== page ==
It reached the ship, it split the bay;
The ship went down like lead.

‘Stunned by that loud and dreadful sound,
Which sky and ocean smote,
Like one that hath been seven days drowned,
My body lay afloat;
But swift as dreams, myself I found
Within the Pilot’s boat.

‘Upon the whirl, where sank the ship,
The boat spun round and round;
And all was still, save that the hill
Was telling of the sound.

‘I moved my lips—the Pilot shrieked,
And fell down in a fit;
The holy Hermit raised his eyes,
And prayed where he did sit.

‘I took the oars: the Pilot’s boy,
Who now doth crazy go,
Laughed loud and long, and all the while
His eyes went to and fro.
“Ha! ha!” quoth he, “full plain I see,
The Devil knows how to row.”

‘And now, all in my own countree,
I stood on the firm land!
The Hermit stepped forth from the boat,
And scarcely he could stand.

‘“O shrieve me, shrieve me, holy man!”
The Hermit crossed his brow.
“Say quick,” quoth he, “I bid thee say—
What manner of man art thou?”

‘Forthwith this frame of mine was wrenched
With a woeful agony,
Which forced me to begin my tale;
And then it left me free.
Since then at an uncertain hour,
That agony returns;
And till my ghastly tale is told,
This heart within me burns.

‘I pass, like night, from land to land;
I have strange power of speech;
That moment that his face I see,
I know the man that must hear me:
To him my tale I teach.

‘What loud uproar bursts from that door:
The wedding-guests are there;
But in the garden-bower the bride
And bride-maids singing are;
And hark the little vesper bell,
Which biddeth me to prayer!

‘O Wedding-Guest! this soul hath been
Alone on a wide wide sea:
So lonely ‘t was, that God himself
Scarce seemè;d there to be.

‘O sweeter than the marriage-feast,
‘T is sweeter far to me,
To walk together to the kirk
With a goodly company!—

‘To walk together to the kirk,
And all together pray,
While each to his great Father bends,
Old men, and babes, and loving friends,
And youths and maidens gay!

‘Farewell, farewell! but this I tell
To thee, thou Wedding-Guest!
He prayeth well, who loveth well
Both man and bird and beast.

‘He prayeth best, who loveth best
All things both great and small;
For the dear God who loveth us,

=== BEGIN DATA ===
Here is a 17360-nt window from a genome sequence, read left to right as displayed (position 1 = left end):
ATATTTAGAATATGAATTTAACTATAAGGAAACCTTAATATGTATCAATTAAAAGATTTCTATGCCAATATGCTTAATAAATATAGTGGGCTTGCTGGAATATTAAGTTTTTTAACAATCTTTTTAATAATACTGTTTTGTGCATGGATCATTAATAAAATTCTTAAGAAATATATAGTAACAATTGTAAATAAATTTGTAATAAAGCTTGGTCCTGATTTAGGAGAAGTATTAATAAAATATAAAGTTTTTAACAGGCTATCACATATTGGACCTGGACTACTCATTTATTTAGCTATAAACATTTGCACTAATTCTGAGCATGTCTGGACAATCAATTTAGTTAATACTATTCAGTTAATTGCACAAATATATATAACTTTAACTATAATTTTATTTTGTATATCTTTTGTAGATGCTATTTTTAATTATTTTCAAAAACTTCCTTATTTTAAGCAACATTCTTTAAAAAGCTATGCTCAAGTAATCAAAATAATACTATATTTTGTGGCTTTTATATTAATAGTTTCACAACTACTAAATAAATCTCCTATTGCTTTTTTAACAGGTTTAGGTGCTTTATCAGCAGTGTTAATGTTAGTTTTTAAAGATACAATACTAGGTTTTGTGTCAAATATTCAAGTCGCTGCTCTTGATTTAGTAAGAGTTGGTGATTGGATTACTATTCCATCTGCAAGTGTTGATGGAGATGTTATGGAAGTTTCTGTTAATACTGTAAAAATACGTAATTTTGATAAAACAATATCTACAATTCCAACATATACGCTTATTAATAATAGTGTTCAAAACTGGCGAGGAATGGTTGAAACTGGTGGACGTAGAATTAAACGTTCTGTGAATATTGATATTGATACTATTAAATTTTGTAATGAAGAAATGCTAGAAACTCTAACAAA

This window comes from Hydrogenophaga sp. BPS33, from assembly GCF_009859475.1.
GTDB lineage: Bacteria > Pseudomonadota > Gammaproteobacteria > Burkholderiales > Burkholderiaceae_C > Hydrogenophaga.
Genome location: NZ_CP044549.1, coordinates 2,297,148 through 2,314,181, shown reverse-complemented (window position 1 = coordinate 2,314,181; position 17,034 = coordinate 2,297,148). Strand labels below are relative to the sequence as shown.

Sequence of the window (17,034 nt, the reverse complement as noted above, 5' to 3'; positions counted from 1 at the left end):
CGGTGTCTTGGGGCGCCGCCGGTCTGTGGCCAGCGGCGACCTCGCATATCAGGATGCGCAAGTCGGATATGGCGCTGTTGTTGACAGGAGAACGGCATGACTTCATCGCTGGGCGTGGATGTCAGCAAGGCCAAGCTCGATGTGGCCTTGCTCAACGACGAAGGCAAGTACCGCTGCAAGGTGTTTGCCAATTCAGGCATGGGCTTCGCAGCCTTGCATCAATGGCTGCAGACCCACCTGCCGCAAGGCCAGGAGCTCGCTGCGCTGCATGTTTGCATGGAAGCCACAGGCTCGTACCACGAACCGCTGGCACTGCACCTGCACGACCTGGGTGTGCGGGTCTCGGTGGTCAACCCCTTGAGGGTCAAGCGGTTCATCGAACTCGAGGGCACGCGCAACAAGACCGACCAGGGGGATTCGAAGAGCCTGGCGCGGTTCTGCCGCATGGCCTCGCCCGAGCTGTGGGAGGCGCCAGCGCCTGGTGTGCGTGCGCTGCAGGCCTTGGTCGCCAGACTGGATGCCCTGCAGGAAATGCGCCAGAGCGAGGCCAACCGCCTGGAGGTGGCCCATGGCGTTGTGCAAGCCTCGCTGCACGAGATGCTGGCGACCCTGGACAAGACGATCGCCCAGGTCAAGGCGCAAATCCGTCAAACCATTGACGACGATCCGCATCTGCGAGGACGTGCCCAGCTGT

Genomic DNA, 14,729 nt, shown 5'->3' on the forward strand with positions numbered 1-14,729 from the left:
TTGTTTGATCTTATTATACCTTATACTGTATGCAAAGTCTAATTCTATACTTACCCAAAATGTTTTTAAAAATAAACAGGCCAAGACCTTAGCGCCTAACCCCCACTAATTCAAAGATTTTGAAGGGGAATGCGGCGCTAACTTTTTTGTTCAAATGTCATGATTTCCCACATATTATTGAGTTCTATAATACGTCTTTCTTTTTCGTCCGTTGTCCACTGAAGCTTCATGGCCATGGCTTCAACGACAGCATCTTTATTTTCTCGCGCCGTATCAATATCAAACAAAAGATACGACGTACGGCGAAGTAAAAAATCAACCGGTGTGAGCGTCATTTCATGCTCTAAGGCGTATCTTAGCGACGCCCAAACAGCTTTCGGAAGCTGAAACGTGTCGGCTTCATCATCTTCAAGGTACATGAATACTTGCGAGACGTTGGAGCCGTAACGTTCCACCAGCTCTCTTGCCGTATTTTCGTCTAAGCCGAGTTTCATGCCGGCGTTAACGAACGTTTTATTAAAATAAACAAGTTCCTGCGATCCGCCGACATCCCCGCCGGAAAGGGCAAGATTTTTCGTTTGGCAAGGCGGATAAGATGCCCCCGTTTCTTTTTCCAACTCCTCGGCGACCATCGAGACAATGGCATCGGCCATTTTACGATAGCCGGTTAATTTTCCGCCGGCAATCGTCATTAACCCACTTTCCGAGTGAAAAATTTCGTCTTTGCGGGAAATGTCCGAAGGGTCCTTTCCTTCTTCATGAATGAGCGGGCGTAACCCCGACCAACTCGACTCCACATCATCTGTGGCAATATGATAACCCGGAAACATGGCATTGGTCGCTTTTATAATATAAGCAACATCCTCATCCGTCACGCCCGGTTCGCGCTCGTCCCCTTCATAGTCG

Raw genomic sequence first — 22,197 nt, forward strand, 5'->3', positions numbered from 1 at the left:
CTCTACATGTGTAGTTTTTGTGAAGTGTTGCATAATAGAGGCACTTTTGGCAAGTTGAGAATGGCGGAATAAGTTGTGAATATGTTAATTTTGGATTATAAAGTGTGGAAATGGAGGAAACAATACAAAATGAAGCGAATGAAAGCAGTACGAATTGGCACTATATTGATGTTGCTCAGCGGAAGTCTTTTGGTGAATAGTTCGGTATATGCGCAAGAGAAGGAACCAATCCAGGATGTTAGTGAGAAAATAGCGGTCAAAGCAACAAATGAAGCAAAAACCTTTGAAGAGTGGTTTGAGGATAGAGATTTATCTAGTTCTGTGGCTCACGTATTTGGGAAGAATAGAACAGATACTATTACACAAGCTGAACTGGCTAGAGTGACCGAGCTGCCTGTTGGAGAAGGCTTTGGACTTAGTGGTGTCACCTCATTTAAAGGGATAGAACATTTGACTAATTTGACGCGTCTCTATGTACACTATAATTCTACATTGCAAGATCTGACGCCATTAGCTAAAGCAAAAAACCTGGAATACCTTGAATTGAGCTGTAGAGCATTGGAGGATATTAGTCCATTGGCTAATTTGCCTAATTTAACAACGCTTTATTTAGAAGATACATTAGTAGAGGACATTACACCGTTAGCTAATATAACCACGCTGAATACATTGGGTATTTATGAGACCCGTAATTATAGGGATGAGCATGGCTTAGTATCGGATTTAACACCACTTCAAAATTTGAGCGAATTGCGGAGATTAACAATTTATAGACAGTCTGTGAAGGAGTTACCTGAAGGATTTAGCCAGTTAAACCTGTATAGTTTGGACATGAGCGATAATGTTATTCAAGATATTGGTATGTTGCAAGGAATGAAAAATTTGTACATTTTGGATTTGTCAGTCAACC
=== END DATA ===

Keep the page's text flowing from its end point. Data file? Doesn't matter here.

He made and loveth all.’

The Mariner, whose eye is bright,
Whose beard with age is hoar,
Is gone; and now the Wedding-Guest
Turned from the bridegroom’s door.

He went like one that hath been stunned,
And is of sense forlorn:
A sadder and a wiser man
He rose the morrow morn.

The World’s Progress

from The World’s Progress, Vol. VIII, the Delphian Society, 1913:

Eminent above most as poet, literary expounder, philosopher, and conversor, Coleridge is greatest as an influence. It welled from everything he produced, and how potent and widespread that influence has been can only be understood after a thoughtful survey of the higher literature and oral teaching since his day. Born in 1772, he was a schoolmate of Charles Lamb in the Charterhouse, thence he went to Cambridge, to study everything, from the political pamphlets of Burke to the Greek classics. His adoption of Unitarian doctrine and sundry pecuniary worries led to college troubles which he solved by suddenly enlisting in the army. Bought out by some friends, he returned to the university, but left without graduating in 1794. Then it was that his friend Southey espoused his fantastic “pantisocracy” scheme, which was to found an earthly paradise on the banks of the Susquehanna, which was selected in blank ignorance of everything except the melodious charm of its name. When in a few months the fairy bubble burst, the pair of poet-souls married sisters, Southey keeping it secret until he returned from foreign travel, Coleridge settling down to domestic life near Bristol. He lectured, with scant success, published “Addresses to the People,” on political topics, strongly radical in sentiment, and had hard work to earn a living. A chance meeting with Wordsworth and his sister Dorothy proved the beginning of a life-long friendship. Together they issued the famous volume of “Lyrical Ballads,” 1798, from which their own fame dates. Coleridge’s sole, but sufficient contribution to this book was “The Ancient Mariner.”